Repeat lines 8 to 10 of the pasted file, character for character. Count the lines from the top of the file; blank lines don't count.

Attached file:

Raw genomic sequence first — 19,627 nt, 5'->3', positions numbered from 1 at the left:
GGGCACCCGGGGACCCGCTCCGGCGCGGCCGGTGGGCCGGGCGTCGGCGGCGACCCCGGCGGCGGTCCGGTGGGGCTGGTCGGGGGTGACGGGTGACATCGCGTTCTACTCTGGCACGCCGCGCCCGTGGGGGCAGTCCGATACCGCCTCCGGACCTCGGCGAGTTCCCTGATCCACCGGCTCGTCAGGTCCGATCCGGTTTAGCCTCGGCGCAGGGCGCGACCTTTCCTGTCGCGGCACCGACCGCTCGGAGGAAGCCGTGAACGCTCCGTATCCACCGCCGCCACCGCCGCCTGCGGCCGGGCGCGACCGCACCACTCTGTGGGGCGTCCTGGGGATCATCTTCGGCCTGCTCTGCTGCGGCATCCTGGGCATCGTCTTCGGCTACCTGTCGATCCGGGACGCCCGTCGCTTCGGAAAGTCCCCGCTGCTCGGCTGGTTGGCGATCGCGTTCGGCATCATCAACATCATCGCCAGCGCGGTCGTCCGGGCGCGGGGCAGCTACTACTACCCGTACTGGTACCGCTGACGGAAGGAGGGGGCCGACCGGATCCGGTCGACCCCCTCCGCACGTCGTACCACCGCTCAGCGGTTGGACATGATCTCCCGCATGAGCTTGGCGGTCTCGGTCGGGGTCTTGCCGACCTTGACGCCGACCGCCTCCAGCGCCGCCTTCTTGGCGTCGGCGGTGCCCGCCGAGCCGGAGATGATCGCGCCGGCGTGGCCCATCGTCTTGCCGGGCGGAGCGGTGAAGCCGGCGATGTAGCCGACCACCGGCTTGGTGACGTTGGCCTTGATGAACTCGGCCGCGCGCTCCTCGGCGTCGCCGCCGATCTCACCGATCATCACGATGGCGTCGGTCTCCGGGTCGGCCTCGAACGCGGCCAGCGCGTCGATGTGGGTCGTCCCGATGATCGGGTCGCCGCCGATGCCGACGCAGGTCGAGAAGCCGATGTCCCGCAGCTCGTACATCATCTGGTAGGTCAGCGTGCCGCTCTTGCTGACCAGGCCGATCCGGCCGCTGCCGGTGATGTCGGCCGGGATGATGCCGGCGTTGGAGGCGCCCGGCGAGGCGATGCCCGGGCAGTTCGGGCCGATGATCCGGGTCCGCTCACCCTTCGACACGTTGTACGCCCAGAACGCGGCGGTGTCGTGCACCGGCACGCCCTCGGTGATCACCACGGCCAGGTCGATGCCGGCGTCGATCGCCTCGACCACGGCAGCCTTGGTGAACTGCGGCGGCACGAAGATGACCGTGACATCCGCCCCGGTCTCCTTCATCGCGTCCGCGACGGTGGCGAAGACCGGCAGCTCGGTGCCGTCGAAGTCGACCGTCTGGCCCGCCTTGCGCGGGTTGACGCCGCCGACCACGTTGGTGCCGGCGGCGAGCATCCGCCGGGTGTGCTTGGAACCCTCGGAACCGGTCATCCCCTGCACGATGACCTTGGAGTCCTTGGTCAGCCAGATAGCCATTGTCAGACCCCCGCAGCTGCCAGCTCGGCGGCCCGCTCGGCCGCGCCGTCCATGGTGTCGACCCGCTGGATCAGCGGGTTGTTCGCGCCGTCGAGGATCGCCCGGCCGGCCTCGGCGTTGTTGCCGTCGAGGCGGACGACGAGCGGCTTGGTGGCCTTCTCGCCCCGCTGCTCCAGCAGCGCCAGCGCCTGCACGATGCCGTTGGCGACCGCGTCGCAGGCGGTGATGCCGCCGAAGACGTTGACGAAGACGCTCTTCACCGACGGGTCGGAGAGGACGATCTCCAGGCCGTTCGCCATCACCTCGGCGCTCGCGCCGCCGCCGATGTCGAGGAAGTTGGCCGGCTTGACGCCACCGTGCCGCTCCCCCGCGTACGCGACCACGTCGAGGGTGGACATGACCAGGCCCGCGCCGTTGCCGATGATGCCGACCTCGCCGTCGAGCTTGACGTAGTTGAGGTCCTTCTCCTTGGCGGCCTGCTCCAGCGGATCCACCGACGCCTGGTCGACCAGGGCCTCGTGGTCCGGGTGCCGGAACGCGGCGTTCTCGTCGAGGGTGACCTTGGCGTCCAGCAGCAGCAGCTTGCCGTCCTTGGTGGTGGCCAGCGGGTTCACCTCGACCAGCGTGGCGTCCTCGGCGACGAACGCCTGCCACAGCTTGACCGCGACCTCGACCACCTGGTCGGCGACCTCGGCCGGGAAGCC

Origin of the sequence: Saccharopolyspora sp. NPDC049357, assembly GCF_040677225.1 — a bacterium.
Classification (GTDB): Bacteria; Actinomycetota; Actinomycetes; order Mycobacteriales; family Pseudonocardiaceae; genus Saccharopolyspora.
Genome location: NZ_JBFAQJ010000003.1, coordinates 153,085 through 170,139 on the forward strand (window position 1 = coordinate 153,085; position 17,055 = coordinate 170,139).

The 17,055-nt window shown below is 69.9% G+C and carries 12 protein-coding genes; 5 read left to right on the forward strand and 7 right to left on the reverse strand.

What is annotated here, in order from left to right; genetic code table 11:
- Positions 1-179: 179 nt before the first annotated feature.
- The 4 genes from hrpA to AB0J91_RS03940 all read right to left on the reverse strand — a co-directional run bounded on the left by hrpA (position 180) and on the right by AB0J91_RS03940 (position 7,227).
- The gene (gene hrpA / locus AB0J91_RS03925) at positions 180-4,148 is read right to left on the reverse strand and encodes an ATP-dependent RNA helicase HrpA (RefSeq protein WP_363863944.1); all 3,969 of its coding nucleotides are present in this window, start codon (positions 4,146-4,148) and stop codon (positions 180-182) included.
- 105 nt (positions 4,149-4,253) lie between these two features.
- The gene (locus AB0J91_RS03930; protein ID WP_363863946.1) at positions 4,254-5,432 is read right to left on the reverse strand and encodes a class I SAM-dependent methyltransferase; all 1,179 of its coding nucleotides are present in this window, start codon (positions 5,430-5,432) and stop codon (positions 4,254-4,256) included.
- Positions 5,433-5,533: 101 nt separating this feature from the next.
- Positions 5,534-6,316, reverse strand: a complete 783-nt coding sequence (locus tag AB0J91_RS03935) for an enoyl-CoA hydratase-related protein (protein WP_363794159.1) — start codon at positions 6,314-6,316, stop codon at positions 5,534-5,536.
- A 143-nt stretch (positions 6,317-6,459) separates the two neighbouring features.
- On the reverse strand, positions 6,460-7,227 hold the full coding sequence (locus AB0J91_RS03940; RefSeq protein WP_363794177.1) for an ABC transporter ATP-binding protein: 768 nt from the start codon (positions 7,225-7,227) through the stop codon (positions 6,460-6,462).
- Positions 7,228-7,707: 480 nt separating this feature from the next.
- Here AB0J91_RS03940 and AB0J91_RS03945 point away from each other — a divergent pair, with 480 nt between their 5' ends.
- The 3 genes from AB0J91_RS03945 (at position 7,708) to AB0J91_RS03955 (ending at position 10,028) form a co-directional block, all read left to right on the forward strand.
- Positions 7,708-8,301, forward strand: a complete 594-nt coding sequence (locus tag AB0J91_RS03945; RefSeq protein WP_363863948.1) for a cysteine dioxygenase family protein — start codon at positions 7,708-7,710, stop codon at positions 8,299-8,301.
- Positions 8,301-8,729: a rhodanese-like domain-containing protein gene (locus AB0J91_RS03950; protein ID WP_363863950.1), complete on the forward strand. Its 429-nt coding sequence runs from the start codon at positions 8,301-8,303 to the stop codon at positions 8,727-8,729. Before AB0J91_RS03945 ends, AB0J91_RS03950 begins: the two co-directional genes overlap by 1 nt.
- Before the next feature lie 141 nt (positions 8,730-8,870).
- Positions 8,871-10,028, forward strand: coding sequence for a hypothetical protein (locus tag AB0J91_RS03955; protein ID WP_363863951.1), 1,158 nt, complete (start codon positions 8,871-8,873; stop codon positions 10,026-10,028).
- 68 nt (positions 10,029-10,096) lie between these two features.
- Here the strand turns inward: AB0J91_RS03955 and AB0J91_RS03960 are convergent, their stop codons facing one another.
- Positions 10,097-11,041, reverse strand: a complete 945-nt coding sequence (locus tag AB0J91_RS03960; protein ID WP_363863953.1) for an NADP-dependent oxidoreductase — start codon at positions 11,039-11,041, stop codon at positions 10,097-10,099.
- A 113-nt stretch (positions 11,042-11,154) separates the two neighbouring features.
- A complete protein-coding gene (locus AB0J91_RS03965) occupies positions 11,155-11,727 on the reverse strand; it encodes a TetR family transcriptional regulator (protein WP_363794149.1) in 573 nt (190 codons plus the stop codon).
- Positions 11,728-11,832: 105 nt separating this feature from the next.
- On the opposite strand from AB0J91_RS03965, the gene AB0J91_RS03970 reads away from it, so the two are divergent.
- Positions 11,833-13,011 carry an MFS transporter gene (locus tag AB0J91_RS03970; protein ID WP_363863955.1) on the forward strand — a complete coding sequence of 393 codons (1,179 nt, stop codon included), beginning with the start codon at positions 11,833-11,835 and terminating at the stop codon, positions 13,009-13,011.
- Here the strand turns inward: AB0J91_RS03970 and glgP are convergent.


- Positions 1-179: 179 nt before the first annotated feature.
- The 4 genes from hrpA to AB0J91_RS03940 all read right to left on the reverse strand — a co-directional run bounded on the left by hrpA (position 180) and on the right by AB0J91_RS03940 (position 7,227).
- The gene (gene hrpA / locus AB0J91_RS03925) at positions 180-4,148 is read right to left on the reverse strand and encodes an ATP-dependent RNA helicase HrpA (RefSeq protein WP_363863944.1); all 3,969 of its coding nucleotides are present in this window, start codon (positions 4,146-4,148) and stop codon (positions 180-182) included.